Question 7) What is your take on poker tournaments in India, like Raj Kundra’s Match Indian Poker League (IPL) and Poker Sports League? How do you feel they will contribute to the Indian Poker market?
Answer: Interestingly, India is one of the smallest poker markets today but the most ‘competitive’ in ‘poker leagues’. It’s healthy but also a frustration, cause there is no money to be made or to share at this stage. Operators need to understand that it is a 3 to 5 years investment, need to put millions of dollars to make it work.
Each league operator chose a specific model, I know well the PSL management, and I like them. I don’t know Raj, but I know very well MatchPoker/IFP. I don’t believe at all in that model, and I think it is flawed and doomed, unfortunately. We are in the entertainment business. I’ve been in the internet industry since 1995. The only downside of having several operators is that not all of them will survive, and when one disappears, it affects all the others negatively in term of PR. On the long-term vision, I’m not worried about our approach.
Question 8) Lastly, what would you like to say to the Poker Players in India?
Answer: I hope they like the fact that GPL comes to India, will invest money and resources to innovate and create entertaining content and games. I hope they will understand that we are here to stay and that some will have to make a choice to support X or Y initiative. We are very lucky because we have GPI and we are representing all the best poker players in the world including in India. We are also considering to expand our GPI rankings and awards to India. Players can count on GPI & GPL to be a driving force in poker in India, but we will need support too.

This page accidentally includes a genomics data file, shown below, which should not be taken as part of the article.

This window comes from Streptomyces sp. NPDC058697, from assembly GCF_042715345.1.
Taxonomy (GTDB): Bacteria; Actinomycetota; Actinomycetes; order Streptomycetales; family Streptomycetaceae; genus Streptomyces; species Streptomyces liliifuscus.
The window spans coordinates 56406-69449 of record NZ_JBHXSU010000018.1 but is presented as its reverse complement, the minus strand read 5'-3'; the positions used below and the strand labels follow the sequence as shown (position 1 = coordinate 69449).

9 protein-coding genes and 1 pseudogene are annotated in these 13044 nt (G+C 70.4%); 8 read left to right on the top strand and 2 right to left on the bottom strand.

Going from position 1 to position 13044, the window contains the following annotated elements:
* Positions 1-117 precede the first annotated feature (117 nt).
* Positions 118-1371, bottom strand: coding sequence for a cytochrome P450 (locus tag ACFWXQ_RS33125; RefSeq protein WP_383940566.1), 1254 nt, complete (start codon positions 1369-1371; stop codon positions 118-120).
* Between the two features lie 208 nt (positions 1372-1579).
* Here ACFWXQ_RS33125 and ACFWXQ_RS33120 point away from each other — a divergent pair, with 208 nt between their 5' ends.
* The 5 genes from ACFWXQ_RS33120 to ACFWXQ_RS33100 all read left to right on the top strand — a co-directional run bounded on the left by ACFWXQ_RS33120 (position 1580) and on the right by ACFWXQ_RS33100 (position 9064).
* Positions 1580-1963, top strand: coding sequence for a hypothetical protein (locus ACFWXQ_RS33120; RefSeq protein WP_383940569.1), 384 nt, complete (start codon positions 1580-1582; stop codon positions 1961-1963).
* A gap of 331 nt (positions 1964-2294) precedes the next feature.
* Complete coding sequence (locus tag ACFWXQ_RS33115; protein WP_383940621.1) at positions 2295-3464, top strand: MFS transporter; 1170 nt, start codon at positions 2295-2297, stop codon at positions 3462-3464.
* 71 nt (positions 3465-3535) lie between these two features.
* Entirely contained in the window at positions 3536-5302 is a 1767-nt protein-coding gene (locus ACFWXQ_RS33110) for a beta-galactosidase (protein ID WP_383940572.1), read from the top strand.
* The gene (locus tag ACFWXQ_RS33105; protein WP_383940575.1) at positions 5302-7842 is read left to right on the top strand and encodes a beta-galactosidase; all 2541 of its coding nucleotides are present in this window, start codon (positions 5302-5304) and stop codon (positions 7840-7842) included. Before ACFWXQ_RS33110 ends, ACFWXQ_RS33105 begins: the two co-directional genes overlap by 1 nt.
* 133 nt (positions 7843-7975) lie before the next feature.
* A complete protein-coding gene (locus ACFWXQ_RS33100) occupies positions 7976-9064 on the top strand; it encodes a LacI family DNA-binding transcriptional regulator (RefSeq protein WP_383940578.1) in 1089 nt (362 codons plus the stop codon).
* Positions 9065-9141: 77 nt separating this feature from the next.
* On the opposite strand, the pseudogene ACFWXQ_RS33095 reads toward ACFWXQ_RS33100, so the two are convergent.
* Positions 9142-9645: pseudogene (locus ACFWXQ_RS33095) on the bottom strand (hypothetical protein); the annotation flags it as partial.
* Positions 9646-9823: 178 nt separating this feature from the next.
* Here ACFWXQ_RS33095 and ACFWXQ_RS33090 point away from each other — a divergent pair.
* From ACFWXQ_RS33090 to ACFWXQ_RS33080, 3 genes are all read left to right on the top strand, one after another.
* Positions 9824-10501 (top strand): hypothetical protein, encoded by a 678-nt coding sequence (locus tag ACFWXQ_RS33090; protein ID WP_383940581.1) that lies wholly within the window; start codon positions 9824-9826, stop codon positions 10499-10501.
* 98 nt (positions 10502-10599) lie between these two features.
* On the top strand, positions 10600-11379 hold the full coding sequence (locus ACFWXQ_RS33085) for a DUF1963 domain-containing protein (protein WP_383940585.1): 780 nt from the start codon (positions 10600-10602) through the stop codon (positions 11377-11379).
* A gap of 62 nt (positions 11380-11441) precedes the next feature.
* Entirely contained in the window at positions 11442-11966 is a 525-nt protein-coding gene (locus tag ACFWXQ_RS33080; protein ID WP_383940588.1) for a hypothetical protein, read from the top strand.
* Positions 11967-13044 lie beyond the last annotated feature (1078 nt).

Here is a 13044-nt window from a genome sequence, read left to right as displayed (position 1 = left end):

GPL after its success around decided to capture the Asian market, by launching the event in the world’s most populous country. Following a huge success in the Chinese market, the owners announced their further expansion in the Asian continent, by launching its yet another event, GPL India. The company is hoping an equally overwhelming response from the second most populous country in the world, India.
GPL India will present six city teams in the country. This will help in creating a national team based league which will help promote poker as a sport throughout the country. It would also bring India closer to the world poker community.
To find out more about GPL India, click here.